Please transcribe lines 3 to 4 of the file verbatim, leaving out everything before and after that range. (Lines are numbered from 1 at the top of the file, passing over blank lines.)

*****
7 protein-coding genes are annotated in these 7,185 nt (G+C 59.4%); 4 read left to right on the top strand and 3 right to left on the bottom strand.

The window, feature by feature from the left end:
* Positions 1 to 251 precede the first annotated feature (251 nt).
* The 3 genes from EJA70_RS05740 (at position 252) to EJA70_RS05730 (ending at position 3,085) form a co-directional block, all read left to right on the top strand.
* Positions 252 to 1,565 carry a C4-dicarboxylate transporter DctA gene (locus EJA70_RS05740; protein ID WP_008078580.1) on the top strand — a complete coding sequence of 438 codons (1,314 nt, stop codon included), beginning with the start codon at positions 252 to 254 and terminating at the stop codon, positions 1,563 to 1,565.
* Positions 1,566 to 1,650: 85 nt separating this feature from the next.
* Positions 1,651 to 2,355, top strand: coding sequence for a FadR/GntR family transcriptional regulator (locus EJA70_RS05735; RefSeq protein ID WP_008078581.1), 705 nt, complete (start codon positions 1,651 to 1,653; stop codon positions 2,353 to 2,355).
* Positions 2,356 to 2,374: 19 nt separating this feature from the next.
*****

* Positions 1 to 251 precede the first annotated feature (251 nt).
* The 3 genes from EJA70_RS05740 (at position 252) to EJA70_RS05730 (ending at position 3,085) form a co-directional block, all read left to right on the top strand.